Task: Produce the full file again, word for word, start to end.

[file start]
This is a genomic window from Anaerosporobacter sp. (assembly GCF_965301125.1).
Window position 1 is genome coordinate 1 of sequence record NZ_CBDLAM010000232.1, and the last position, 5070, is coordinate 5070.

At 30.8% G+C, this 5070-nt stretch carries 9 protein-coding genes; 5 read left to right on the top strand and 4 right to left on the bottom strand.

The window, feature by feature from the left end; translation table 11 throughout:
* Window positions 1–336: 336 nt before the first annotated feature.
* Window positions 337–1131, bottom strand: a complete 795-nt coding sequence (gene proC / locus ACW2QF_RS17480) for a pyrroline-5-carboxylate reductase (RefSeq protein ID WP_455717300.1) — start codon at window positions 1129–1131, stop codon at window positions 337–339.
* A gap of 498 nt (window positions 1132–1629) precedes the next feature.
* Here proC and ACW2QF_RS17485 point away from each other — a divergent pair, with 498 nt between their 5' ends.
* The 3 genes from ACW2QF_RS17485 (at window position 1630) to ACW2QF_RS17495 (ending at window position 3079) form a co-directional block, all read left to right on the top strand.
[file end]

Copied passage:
This is a genomic window from Anaerosporobacter sp. (assembly GCF_965301125.1).
Window position 1 is genome coordinate 1 of sequence record NZ_CBDLAM010000232.1, and the last position, 5070, is coordinate 5070.

At 30.8% G+C, this 5070-nt stretch carries 9 protein-coding genes; 5 read left to right on the top strand and 4 right to left on the bottom strand.

The window, feature by feature from the left end; translation table 11 throughout:
* Window positions 1–336: 336 nt before the first annotated feature.
* Window positions 337–1131, bottom strand: a complete 795-nt coding sequence (gene proC / locus ACW2QF_RS17480) for a pyrroline-5-carboxylate reductase (RefSeq protein ID WP_455717300.1) — start codon at window positions 1129–1131, stop codon at window positions 337–339.
* A gap of 498 nt (window positions 1132–1629) precedes the next feature.
* Here proC and ACW2QF_RS17485 point away from each other — a divergent pair, with 498 nt between their 5' ends.
* The 3 genes from ACW2QF_RS17485 (at window position 1630) to ACW2QF_RS17495 (ending at window position 3079) form a co-directional block, all read left to right on the top strand.